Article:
Routing Using RIP version 2 en Cisco (Part 1)
In this article we will try to expose a simple way to configure Routing in an environment of Cisco technologies RIP.
It is necessary that certain knowledge management Cisco simulator devices and networks have Packet Tracer.
The easiest way to set is dynamic routing protocol by using RIP (Routing Information Protocol).
Through this protocol can get routers share information about known networks, so that reach a router learn routes to networks that are not directly connected to it.
To make the protocol settings must decide how interfaces (NICs) It is to communicate with others routers, and the version of the protocol to use, usually the 2. These interfaces must contact both routers, and the two have to use the same version. Through these cards the routing information is sent (RIP messages, called updates, with information about the routes to reach remote networks)
Comando network para RIP en Cisco
The base configuration Cisco RIP protocol is in the network command.
This command serves two purposes:
- RIP inform about what interfaces involved in the sending and receiving routing updates.
- RIP ask others to announce the existence of routers network.
The best way to see it is by example, made with the Packet Tracer:
In the diagram we have three routers (R1, R2 and R3) interconnected as can be seen, via serial connections (red wires) and a private network switches each.
RIP configuration in R2 is:
R2>enable R2#configure terminal R2(config)#router rip R2(config-router)#version 2 R2(config-router)#network 220.127.116.11 R2(config-router)#network 18.104.22.168 R2(config-router)#network 192.168.20.0
By setting network 22.214.171.124 we are indicating that the interfaces on that network (Serial Connection) used for sending and receiving routing updates. Besides that this network will be announced to the rest of possible routers present (in this case the notified R1, as it is in the same network and already knows, however yes that notifies R3). For network 126.96.36.199 It is similar.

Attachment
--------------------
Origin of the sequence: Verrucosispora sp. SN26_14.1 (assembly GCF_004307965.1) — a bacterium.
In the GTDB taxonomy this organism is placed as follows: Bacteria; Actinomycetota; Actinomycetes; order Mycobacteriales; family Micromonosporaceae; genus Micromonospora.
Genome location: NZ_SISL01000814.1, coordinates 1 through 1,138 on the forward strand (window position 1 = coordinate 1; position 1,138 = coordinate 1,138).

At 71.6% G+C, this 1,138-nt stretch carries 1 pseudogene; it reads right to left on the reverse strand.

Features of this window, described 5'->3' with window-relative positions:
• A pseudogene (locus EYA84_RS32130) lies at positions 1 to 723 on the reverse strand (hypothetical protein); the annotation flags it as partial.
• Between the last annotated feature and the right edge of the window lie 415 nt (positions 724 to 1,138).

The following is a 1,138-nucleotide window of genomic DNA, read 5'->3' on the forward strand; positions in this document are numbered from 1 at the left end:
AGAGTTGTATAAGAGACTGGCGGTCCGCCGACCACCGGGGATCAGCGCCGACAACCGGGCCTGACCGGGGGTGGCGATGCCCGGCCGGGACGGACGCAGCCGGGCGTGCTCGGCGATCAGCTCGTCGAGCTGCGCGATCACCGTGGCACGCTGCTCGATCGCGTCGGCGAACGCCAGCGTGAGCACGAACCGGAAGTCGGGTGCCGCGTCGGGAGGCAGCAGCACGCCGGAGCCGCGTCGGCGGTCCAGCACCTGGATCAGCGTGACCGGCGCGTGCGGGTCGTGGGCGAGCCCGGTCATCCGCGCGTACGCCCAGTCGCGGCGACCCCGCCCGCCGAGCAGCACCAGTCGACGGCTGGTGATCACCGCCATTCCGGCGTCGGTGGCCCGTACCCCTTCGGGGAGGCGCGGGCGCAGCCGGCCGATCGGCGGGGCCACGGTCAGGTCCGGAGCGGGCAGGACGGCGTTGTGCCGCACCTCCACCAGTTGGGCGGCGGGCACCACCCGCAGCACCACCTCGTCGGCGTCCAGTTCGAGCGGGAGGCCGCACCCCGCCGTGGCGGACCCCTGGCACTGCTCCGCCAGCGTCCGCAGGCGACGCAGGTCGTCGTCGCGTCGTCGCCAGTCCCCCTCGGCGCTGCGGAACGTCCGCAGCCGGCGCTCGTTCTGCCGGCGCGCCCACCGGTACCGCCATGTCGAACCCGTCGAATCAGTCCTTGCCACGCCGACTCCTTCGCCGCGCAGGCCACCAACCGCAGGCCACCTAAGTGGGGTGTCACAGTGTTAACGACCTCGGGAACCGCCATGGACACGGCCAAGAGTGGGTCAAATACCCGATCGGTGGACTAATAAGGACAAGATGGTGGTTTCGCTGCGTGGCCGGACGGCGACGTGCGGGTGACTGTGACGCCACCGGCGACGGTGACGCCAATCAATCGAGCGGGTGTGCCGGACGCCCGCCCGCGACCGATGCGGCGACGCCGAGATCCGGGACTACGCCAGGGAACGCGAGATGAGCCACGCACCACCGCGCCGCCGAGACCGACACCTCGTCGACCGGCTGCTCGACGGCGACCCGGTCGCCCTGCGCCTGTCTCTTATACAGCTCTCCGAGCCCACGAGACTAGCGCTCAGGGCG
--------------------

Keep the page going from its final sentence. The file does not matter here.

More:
With the ruling network 192.168.20.0 we are indicating that the network is notified to the other routers (R1 and R3). Apparently, by said network interface routing updates that are not needed are sent, for there is no router connected there. You can avoid this by setting the interface as passive.
For that, in the configuration file as example we:
Similarly the other two routers are configured. They have not set passive-interface, to see the difference when simulation; it can be seen how RIP packets move through the interfaces, except those established as passive.
In the sample file, al abrir Packet Tracer, if we choose the simulation option and look over the packages, observe how RIP move as expected, for interfaces that were not established as passive.
In this picture we see that RIP updates are not sent to the private network of R2, however yes they are in R3.
One advantage of using a protocol such as RIP is the time to make changes to the network.
Eg, if you add a new network in R1, simply configure R1, It is not necessary to configure all routers (which it would be necessary in the case of static routing)
As seen in Figure:
Adding network 192.168.40.0, you only need to enter a command in R1, RIP will handle the rest announce that network:
Or restart or anything, The change is automatic and the new network quickly spread to others.
To make checks you can ping from equipment without errors. It should take a look at the routing tables for each router:
R2#show ip route
To understand the behavior of the network command should study the case of a segmented network into subnets, what you can do next link .
Download here the sample file (created with Packet Tracer 6)
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